We would like to ensure that you are still receiving content that you find useful – please confirm that you would like to continue to receive ILO newsletters.
04 February 2019
On 26 October 2018 the National People's Congress decided that all appeals of lower-court judgments rendered in cases with a technical aspect should be submitted to the Supreme People's Court (SPC). As a result of this decision, the SPC created a detached tribunal known as the SPC IP Court.
On 27 December 2018 the SPC promulgated the Provisions on Several Issues concerning the SPC IP Court, which set out how the new court will function and its jurisdiction. The new court commenced a three-year trial period on 1 January 2019.
In China, the judicial authorities which deal with IP matters have different names according to their particular status, which can be confusing.
People's courts comprise several divisions, some of which are officially entrusted with certain matters, such as intellectual property. In practice, such divisions may be referred to as the IP tribunal of the court which they fall under. In Chinese, they are referred to as Zhishi Chanquan Shenpan Ting, with 'Ting' indicating that they are an integral part of the court.
The above also applies to the SPC, whose divisions include Adjudicating Division 3, which specialises in IP matters and is sometimes called the SPC IP Tribunal.
Further, since 2015 three so-called 'IP courts' have been operating in Beijing, Shanghai and Guangzhou. These courts are completely independent jurisdictions; they are not divisions of a larger entity. They are called Zhishi Chanquan Fa Yuan, with 'Fa Yuan' indicating that they are independent.
The new SPC IP Court is a special kind of body. In Chinese, it is called Zhishi Chanquan Fa Ting, with 'Fa Ting' indicating that while it is a part of the SPC, it enjoys a certain level of independence. Technically, it should be called a detached tribunal, but the use of the word 'tribunal' could create some confusion with the abovementioned IP tribunals or divisions. Thus, the SPC decided to use the English word 'court' in order to avoid any confusion.
Article 1 of the provisions specifies that the SPC IP Court is a permanent entity physically detached from the SPC (its premises are located in the south of Beijing), but that its judgments are SPC judgments.
Article 2 specifies that the SPC IP Court has jurisdiction over:
Further, Article 2 stipulates as follows:
Under Article 4 of the provisions, the SPC IP Court will use modern technologies to undertake procedural processes. Subject to the litigating parties' agreement, the court may serve all documents relating to the case (eg, the summons to appear, evidence and judgments) via:
Further, Article 5 stipulates that the court may organise the exchange of evidence or pre-trial meetings on the electronic platform or via video conferences.
As regards the physical location of hearings, the SPC IP Court is flexible and may adjust to the circumstances of each case. Thus, the panel of judges may, for example, hold a hearing where the first-instance judgment was made or, for example, where the alleged infringing heavy machinery is located (Article 6).
Under Article 8 of the provisions, all information concerning a case (eg, the case filing, the composition of the panel of judges, the parties' identities, the procedure and the judgment) will be published on the China Judicial Process Information Online website.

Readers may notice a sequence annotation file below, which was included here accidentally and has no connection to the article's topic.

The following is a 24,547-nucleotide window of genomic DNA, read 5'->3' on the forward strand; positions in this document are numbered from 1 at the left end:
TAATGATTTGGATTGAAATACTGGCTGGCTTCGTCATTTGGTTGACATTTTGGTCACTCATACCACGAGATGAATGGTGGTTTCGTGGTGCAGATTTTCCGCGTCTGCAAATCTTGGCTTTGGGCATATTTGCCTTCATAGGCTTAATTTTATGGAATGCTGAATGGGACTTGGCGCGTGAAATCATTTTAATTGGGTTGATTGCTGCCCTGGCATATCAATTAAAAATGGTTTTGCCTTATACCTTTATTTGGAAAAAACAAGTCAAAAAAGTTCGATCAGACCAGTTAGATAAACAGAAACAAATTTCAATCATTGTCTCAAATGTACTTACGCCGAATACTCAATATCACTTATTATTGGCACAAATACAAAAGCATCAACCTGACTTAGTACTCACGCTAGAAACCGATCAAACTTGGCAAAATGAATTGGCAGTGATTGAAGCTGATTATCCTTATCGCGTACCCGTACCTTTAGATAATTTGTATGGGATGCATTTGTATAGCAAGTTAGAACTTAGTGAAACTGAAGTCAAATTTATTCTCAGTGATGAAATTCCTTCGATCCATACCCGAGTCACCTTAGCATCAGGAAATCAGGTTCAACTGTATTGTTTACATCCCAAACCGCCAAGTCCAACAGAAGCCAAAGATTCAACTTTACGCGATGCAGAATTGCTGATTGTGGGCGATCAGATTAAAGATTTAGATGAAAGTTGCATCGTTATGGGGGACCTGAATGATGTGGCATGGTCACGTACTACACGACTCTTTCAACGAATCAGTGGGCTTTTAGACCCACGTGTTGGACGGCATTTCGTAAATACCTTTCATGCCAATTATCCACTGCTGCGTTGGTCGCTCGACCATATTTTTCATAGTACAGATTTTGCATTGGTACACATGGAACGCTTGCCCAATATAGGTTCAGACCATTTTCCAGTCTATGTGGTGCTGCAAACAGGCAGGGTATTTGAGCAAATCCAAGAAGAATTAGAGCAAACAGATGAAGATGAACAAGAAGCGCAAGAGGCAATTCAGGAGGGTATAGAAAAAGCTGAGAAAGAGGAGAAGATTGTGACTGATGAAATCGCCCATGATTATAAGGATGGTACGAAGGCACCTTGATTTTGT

Article 9 of the provisions stipulates that important, controversial or difficult cases will be decided after internal consultation between the president, the vice president and several experienced judges of the SPC IP Court (which together constitute the judges council).
Article 10 of the provisions states that the SPC IP Court is in charge of conducting research and establishing criteria and rules to guide the practice of the lower people's courts.
As provided by Chinese Law, the procuratorates may request the revision of judgments. Under Article 11 of the provisions, requests for revisions of judgments made by the IP or intermediate courts should be made by the Supreme People's Procuratorate (not at the provincial level) before the SPC.
The provisions provide for the following transitory measures:
Since the new SPC IP Court is part of the SPC, people have questioned which body will review applications for retrials filed against the new court's judgments.
Thus, in October 2018 the SPC verbally confirmed during a press conference that retrial applications filed against SPC IP Court judgments will be adjudicated by the SPC IP Tribunal. This has given rise to speculation that, whenever a case is adjudicated by the SPC IP Tribunal acting as second instance (when the case started at first instance at the high court level), the SPC IP Court might serve as the retrial court. As such, the SPC IP Tribunal and the SPC IP Court might serve as the retrial court for each other's cases.
For further information on this topic please contact Paul Ranjard or Zhigang Zhu at Wanhuida Peksung by telephone (+86 10 6892 1000) or email (email@example.com or firstname.lastname@example.org). The Wanhuida Peksung website can be accessed at www.wanhuida.com and www.peksung.com.
The materials contained on this website are for general information purposes only and are subject to the disclaimer.
ILO is a premium online legal update service for major companies and law firms worldwide. In-house corporate counsel and other users of legal services, as well as law firm partners, qualify for a free subscription.